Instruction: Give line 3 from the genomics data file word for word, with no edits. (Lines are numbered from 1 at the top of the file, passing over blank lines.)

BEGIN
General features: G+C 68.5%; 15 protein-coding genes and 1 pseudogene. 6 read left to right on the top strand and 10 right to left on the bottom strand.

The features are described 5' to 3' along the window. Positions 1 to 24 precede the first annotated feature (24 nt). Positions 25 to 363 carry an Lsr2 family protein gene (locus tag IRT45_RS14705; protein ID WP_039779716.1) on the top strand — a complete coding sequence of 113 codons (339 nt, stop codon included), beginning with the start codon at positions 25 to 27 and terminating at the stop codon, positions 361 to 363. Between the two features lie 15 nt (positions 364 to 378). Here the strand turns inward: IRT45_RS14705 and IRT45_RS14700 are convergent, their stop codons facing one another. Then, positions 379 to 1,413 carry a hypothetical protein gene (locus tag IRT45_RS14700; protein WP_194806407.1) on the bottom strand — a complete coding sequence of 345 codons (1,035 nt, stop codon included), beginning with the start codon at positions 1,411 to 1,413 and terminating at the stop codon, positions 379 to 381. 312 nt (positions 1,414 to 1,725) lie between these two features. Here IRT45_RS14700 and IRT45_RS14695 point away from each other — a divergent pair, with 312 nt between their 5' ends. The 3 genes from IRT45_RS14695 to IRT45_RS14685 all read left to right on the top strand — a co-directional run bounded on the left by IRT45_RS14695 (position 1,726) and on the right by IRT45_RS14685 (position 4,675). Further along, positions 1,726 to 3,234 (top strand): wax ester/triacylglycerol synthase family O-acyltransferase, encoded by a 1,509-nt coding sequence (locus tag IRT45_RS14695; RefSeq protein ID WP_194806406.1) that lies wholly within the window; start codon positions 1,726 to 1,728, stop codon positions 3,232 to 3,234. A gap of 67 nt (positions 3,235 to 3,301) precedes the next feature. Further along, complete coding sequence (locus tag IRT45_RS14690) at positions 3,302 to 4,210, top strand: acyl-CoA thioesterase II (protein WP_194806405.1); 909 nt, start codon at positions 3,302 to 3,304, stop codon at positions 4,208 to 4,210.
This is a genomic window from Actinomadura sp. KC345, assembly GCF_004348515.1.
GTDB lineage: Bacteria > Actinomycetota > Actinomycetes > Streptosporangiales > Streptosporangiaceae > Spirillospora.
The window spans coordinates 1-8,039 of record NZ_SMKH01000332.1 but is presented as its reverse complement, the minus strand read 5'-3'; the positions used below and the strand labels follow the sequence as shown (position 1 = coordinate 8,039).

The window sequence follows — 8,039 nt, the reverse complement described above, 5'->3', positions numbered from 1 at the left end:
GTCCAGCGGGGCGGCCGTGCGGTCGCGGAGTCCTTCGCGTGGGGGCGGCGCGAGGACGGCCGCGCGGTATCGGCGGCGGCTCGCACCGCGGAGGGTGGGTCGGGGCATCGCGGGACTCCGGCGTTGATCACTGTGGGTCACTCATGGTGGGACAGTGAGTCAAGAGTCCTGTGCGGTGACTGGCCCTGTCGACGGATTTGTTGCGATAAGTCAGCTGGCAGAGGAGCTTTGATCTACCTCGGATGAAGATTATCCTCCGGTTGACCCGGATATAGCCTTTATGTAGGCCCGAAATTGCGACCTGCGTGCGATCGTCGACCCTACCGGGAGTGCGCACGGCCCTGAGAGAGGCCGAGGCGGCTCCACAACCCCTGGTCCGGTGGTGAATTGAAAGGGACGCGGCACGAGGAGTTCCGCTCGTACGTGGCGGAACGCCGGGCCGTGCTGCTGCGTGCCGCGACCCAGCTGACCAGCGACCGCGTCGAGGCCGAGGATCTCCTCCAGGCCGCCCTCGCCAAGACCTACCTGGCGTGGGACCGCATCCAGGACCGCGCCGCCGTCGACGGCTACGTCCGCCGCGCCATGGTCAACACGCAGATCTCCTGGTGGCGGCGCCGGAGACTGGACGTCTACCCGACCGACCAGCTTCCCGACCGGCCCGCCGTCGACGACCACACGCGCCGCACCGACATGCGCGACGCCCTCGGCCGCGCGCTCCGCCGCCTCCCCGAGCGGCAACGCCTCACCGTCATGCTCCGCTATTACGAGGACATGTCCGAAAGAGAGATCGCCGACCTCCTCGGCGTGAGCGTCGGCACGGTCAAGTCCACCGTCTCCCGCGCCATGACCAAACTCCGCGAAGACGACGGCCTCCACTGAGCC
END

This is a genomic window from Actinomadura sp. KC345, assembly GCF_004348515.1.